DAVID: Yeah, that’s right. And so the chapter deals with JAWS and those two other screen readers. But I think in terms of customizing your browsing experiencing JAWS is certainly the strongest in terms of the different customizations you can do. And among other things, I do talk about the very powerful tool, the flexible web tool, which can be a pretty amazing instrument for really customizing your browsing experience on a given website. But there are lots of other really nice customizations that can improve the browsing experience, sort of cut down on all the extra noise and verbosity that you hear on websites. So JAWS has quite a number of really nice customizations that I use all the time, just to make things sound better, to make it so I can move around more quickly.
GLEN: The book is “When One Browser Is Not Enough,” written by my guest, David Kingsbury. David, if people are interested in obtaining it, two things: What formats does it come in, and how do they get them?
DAVID: Well, it is available in Word format. We’re hoping soon to get a downloadable BRF file also. And if that happens, it will be part of the package. So that’s available for $20, and you can get it on the Carroll Center website. We published it ourselves at the Carroll Center. And that is www.carroll.org, that is C A R R O L L dot org. And when you go there, you can go to the link for Shop, S H O P, because we have a Carroll Store. And when you hit that link, you’ll be right there, and you should be able to see where you can get the book.
GLEN: Sounds great. Thank you very much for coming back.
DAVID: Thank you, Glen.
GLEN: A couple of things have developed since my interview with David. The first is that his book is now available in BRF as one of the formats that’s part of the download from the Carroll Center. Secondly, I had this niggling thought in the back of my mind that Chrome has a Reader Mode, and indeed it does. It’s been around for a really long time, but it’s never been enabled by default.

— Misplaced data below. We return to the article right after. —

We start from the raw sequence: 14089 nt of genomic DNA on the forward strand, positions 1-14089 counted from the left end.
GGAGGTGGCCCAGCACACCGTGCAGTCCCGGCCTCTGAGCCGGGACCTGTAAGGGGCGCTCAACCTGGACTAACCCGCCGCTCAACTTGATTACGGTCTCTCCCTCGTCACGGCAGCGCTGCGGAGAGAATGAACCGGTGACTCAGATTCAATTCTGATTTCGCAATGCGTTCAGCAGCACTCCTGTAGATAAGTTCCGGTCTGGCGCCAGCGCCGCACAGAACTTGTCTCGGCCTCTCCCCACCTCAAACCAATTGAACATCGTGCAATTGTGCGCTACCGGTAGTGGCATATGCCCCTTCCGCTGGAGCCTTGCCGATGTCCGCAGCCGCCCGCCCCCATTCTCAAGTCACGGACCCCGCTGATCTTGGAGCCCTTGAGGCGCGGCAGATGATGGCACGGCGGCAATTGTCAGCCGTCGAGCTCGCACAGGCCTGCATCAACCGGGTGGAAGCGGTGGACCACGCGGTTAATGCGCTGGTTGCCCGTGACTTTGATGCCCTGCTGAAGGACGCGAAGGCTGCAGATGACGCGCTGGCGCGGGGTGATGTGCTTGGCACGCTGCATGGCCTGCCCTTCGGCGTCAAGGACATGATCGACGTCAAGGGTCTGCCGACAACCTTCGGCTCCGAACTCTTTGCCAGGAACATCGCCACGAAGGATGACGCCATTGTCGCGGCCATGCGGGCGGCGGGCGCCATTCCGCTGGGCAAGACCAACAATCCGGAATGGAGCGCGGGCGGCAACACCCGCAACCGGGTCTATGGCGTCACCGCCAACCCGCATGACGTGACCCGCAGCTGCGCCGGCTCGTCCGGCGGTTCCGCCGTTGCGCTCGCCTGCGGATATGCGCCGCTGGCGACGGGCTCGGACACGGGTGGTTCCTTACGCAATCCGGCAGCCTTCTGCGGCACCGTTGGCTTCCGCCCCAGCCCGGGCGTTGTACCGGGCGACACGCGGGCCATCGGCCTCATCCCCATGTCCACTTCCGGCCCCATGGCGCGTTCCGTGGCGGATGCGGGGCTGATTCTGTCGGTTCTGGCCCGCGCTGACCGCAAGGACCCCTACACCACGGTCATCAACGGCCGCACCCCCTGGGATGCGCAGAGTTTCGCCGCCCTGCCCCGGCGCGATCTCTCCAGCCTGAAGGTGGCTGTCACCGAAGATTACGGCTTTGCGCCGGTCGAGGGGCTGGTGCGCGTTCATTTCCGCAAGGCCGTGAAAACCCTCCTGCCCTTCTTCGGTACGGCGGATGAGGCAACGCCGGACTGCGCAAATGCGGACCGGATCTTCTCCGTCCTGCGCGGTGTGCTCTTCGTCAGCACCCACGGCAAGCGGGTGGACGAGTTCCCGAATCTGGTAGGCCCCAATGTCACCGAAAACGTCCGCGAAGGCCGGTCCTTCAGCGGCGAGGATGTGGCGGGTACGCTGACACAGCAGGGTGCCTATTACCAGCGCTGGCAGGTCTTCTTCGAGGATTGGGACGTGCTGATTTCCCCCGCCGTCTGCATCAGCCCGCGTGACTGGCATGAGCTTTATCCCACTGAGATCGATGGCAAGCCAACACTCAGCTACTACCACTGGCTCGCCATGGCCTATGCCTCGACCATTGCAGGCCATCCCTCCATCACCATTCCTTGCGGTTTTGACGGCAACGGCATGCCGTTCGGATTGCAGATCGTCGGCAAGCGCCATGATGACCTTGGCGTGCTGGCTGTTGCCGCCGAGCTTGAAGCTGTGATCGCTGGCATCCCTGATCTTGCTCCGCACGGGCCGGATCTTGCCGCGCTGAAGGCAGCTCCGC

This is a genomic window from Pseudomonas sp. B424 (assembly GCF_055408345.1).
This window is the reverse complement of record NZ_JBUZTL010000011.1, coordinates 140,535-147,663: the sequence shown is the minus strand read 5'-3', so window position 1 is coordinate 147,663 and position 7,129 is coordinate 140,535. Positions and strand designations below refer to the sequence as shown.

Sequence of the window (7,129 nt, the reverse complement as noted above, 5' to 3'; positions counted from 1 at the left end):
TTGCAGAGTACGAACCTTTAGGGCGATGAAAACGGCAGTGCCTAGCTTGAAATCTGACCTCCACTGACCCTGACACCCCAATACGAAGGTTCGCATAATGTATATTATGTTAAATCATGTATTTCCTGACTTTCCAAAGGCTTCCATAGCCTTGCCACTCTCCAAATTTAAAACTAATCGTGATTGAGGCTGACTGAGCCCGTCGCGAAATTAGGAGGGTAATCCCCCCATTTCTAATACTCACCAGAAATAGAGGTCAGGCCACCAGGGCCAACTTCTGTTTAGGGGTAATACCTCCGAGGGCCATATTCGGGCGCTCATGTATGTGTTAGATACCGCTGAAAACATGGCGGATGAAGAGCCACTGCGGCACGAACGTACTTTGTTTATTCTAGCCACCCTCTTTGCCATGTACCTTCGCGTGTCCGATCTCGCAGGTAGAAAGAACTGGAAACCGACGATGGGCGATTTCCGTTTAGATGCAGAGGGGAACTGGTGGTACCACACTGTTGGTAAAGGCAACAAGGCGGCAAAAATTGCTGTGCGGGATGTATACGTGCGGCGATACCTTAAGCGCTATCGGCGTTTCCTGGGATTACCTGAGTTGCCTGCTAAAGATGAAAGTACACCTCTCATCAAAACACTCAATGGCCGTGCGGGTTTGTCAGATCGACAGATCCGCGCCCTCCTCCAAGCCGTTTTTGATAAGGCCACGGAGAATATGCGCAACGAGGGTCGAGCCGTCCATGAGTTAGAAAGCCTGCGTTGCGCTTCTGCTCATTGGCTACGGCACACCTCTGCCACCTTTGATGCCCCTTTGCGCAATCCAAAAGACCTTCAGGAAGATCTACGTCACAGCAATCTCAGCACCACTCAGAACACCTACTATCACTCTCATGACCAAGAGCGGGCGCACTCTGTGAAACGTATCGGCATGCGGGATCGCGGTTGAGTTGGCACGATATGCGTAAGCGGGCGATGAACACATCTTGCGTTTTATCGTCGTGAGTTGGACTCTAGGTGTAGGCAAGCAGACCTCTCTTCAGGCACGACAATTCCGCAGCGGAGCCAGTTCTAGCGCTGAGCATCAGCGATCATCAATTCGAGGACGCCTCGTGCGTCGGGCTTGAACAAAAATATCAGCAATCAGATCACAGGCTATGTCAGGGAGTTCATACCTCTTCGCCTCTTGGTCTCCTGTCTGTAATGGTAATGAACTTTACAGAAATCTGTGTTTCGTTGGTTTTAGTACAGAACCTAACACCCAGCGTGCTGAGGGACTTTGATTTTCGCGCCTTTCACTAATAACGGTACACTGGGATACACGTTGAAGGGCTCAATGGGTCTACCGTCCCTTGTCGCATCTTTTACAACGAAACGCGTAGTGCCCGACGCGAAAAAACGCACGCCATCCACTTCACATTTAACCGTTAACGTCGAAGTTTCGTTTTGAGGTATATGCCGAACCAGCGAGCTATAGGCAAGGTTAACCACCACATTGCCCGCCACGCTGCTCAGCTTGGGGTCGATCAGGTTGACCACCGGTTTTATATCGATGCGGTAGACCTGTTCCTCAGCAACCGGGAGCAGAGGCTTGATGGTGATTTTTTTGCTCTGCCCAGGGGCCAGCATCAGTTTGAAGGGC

So if you want to try it, you can always search on the web for “enable Chrome reader mode.” There are lots of people who have articles about it. But the quick description is go into Chrome, go to the address bar, type in chrome://flags. You’ll get a page with seemingly thousands of settings. But there’s a search box. Type “reader” into the search box. Go through the results. You’ll find Reader Mode as one of the top ones. Once Reader Mode is enabled, on any page where Chrome can handle it, you’ll have on the Chrome menu, the one you get to with ALT+F, if you arrow down far enough you’ll see Enable Reader Mode. You toggle it on, and it hides a whole bunch of the content on the page.
The only downside is I couldn’t find a shortcut to turn Reader Mode on and off. So in my initial tests it’s a little bit awkward, but might be worth trying if you’re a devoted Chrome user.
Signing Off on FSCast 189
GLEN: That pretty much does it for the podcast this month. I’m Glen Gordon. See you in October.